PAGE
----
# Compute fast log base 2 ceiling in python

for given `x < 10^15`, quickly and accurately determine the maximum integer `p` such that `2^p <= x`

Here are some things I've tried:

First I tried this but it's not accurate for large numbers:

``````>>> from math import log
>>> x = 2**3
>>> x
8
>>> p = int(log(x, 2))
>>> 2**p == x
True
>>> x = 2**50
>>> p = int(log(x, 2))
>>> 2**p == x #not accurate for large numbers?
False
``````

I could try something like:

``````p = 1
i = 1
while True:
if i * 2 > n:
break
i *= 2
p += 1
not_p = n - p
``````

Which would take up to 50 operations if p was 50

I could pre-compute all the powers of 2 up until 2^50, and use binary search to find p. This would take around log(50) operations but seems a bit excessive and ugly?

I found this thread for C based solutions: Compute fast log base 2 ceiling

However It seems a bit ugly and I wasn't exactly sure how to convert it to python.

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Is `x` always an integer? –  DSM Oct 28 '12 at 2:44
x is always an integer –  robert king Oct 28 '12 at 2:45
You may want to read docs for bitwise shift and and/or/xor. This can help you translate the C code to Python. –  mtrw Oct 28 '12 at 2:55
Similar to stackoverflow.com/a/19164783/125507 –  endolith Nov 7 at 23:51

In Python >= 2.7, you can use the `.bit_length()` method of integers:

``````def brute(x):
# determine max p such that 2^p <= x
p = 0
while 2**p <= x:
p += 1
return p-1

def easy(x):
return x.bit_length() - 1
``````

which gives

``````>>> brute(0), brute(2**3-1), brute(2**3)
(-1, 2, 3)
>>> easy(0), easy(2**3-1), easy(2**3)
(-1, 2, 3)
>>> brute(2**50-1), brute(2**50), brute(2**50+1)
(49, 50, 50)
>>> easy(2**50-1), easy(2**50), easy(2**50+1)
(49, 50, 50)
>>>
>>> all(brute(n) == easy(n) for n in range(10**6))
True
>>> nums = (max(2**x+d, 0) for x in range(200) for d in range(-50, 50))
>>> all(brute(n) == easy(n) for n in nums)
True
``````
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like a boss. I didn't know about the bit_length() function. Thanks and yeah I happen to be using python 3.3 for this project :P –  robert king Oct 28 '12 at 2:59

You could try the `log2` function from numpy, which appears to work for powers up to 2^62:

``````>>> 2**np.log2(2**50) == 2**50
True
>>> 2**np.log2(2**62) == 2**62
True
``````

Above that (at least for me) it fails due to the limtiations of numpy's internal number types, but that will handle data in the range you say you're dealing with.

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Works for me, Python 2.6.5 (CPython) on OSX 10.7:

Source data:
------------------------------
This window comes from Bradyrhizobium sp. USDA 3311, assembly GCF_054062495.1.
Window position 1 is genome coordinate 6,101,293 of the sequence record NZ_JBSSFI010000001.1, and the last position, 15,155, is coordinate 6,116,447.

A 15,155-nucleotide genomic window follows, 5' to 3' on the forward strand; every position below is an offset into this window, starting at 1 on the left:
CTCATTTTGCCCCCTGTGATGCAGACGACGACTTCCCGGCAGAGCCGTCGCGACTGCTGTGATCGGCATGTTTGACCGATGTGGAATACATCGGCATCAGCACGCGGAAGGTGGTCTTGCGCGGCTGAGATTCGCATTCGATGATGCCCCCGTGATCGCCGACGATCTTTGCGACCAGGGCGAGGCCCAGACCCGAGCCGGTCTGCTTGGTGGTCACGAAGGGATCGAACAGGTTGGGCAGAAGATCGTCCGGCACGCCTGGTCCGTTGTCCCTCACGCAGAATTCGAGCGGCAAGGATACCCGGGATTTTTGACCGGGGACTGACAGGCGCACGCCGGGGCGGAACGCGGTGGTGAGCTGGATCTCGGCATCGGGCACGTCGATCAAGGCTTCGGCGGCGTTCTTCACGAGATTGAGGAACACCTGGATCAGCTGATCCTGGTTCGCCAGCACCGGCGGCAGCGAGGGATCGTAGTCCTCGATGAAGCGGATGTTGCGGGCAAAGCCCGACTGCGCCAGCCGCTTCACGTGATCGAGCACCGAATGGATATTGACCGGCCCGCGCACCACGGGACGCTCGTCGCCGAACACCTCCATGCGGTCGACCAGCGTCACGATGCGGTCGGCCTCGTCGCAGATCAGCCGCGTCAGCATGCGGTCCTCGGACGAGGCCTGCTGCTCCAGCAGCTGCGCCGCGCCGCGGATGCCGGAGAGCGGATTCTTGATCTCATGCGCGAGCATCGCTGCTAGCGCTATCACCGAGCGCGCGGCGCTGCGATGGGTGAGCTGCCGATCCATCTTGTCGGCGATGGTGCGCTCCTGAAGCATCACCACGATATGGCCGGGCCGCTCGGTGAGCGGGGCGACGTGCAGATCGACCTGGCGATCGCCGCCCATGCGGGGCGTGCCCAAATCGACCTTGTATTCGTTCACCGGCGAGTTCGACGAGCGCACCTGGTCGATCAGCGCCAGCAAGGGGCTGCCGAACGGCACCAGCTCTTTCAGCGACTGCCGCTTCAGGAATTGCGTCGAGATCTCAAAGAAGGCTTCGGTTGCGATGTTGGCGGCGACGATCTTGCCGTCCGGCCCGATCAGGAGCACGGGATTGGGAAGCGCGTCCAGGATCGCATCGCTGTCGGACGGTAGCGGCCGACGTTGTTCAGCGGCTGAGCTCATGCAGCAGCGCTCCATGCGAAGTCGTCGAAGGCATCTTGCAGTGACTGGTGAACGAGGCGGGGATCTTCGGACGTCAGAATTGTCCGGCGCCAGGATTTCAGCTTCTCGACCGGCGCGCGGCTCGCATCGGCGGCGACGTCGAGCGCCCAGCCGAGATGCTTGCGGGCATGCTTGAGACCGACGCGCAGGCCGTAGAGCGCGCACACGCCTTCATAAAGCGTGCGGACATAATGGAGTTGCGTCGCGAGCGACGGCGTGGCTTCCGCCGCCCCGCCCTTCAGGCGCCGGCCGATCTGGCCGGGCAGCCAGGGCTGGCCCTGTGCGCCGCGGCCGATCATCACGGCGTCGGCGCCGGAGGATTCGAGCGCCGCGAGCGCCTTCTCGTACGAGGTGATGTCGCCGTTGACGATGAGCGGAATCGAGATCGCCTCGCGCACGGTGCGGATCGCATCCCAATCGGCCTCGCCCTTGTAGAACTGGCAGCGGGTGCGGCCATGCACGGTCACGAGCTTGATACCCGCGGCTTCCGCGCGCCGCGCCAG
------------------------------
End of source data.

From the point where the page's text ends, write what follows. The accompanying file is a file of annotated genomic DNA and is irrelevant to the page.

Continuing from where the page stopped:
``````>>> x = 2**50
>>> x
1125899906842624L
>>> p = int(log(x,2))
>>> p
50
>>> 2**p == x
True
``````

It continues to work at least for exponents up to 1e9, by which time it starts to take quite a while to do the math. What are you actually getting for `x` and `p` in your test? What version of Python, on what OS, are you running?

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Here's an example of the failure -- you have to click the "run session" button. –  Brian Cain Oct 28 '12 at 2:39
I get 49.999999 instead of 50.0 for p. Maybe it's because my PC is 32 bit –  robert king Oct 28 '12 at 2:40
I wouldn't expect 32 vs 64 bit to affect math.log. Strange. –  Russell Borogove Oct 28 '12 at 2:42

With respect to "not accurate for large numbers" your challenge here is that the floating point representation is indeed not as precise as you need it to be (`49.999999999993 != 50.0`). A great reference is "What Every Computer Scientist Should Know About Floating-Point Arithmetic."

The good news is that the transformation of the C routine is very straightforward:

``````def getpos(value):
if (value == 0):
return -1
pos = 0
if (value & (value - 1)):
pos = 1
if (value & 0xFFFFFFFF00000000):
pos += 32
value = value >> 32
if (value & 0x00000000FFFF0000):
pos += 16
value = value >> 16
if (value & 0x000000000000FF00):
pos += 8
value = value >> 8
if (value & 0x00000000000000F0):
pos += 4
value = value >> 4
if (value & 0x000000000000000C):
pos += 2
value = value >> 2
if (value & 0x0000000000000002):
pos += 1
value = value >> 1
return pos
``````

Another alternative is that you could round to the nearest integer, instead of truncating:

``````   log(x,2)
=> 49.999999999999993
round(log(x,2),1)
=> 50.0
``````
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